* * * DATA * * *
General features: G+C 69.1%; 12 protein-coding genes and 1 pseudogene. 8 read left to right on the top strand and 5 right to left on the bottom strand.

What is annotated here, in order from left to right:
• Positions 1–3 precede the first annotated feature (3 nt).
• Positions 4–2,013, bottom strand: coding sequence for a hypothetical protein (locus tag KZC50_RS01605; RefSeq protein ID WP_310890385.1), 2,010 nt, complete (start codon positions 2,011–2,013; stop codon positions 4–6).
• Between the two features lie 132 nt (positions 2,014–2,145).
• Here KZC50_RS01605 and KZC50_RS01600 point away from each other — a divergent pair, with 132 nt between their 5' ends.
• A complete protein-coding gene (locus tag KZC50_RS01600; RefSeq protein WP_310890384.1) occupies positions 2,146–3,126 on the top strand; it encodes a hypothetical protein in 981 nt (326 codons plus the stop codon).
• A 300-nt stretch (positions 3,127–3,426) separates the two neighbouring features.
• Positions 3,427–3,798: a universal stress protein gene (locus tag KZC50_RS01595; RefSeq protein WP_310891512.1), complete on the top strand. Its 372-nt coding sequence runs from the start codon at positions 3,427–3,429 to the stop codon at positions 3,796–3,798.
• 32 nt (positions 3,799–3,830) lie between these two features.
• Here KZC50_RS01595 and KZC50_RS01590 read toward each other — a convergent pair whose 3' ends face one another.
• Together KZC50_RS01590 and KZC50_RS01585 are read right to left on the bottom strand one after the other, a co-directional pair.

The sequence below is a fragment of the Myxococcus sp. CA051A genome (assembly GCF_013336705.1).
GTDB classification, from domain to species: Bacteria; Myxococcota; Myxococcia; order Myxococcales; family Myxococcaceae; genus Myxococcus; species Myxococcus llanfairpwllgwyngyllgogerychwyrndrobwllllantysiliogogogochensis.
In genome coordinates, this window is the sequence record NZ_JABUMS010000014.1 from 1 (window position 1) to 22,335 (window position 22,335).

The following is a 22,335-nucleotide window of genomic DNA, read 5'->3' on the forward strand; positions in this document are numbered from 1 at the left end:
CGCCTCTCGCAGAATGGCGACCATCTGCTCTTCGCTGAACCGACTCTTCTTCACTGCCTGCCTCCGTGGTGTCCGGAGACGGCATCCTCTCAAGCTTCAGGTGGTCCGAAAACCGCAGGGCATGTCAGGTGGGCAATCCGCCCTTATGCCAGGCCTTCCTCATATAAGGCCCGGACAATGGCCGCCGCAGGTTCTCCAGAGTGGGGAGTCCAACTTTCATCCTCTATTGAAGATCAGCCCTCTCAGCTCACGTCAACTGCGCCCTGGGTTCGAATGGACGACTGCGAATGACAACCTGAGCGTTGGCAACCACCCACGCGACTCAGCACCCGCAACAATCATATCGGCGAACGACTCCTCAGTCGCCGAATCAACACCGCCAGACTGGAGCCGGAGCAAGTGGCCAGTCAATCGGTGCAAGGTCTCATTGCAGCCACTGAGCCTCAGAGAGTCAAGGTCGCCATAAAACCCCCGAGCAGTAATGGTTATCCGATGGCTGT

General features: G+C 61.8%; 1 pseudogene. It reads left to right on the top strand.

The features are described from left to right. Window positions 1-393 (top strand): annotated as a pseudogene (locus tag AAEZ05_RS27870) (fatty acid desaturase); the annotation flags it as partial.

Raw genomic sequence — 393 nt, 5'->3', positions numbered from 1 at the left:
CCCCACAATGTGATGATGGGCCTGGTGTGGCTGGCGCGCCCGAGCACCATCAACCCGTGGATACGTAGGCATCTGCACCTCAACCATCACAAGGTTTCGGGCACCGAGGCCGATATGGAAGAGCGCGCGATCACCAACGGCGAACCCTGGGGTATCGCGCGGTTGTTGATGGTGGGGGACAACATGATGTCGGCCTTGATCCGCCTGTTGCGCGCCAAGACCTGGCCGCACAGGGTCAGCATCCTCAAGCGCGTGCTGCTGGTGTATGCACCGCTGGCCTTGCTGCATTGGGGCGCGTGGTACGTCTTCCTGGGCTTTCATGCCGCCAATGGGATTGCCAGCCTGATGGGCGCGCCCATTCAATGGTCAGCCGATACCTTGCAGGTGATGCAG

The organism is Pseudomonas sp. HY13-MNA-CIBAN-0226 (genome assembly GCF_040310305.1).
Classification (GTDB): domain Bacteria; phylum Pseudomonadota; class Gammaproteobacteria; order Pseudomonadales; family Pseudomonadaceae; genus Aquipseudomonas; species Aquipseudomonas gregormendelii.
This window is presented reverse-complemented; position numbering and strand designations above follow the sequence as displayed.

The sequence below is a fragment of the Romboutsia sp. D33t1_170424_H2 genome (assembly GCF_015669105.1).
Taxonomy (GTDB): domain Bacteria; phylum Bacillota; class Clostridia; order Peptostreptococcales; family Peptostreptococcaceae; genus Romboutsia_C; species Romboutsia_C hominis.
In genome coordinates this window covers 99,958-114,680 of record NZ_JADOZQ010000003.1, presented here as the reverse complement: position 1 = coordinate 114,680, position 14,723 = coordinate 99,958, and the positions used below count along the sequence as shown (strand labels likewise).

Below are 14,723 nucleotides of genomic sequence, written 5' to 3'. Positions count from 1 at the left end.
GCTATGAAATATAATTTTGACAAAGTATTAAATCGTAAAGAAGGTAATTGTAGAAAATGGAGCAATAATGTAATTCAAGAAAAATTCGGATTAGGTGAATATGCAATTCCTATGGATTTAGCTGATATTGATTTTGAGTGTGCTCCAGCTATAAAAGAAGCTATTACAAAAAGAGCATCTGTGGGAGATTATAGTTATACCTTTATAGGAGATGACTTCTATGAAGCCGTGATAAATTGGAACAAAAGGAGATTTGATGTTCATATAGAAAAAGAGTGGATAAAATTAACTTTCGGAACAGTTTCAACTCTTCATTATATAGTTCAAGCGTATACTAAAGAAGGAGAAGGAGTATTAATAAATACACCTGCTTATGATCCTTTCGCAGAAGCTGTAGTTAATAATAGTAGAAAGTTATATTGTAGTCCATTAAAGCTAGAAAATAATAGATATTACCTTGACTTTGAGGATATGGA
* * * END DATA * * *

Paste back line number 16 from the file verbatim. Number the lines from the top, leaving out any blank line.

The following is a 22,335-nucleotide window of genomic DNA, read 5'->3' on the forward strand; positions in this document are numbered from 1 at the left end: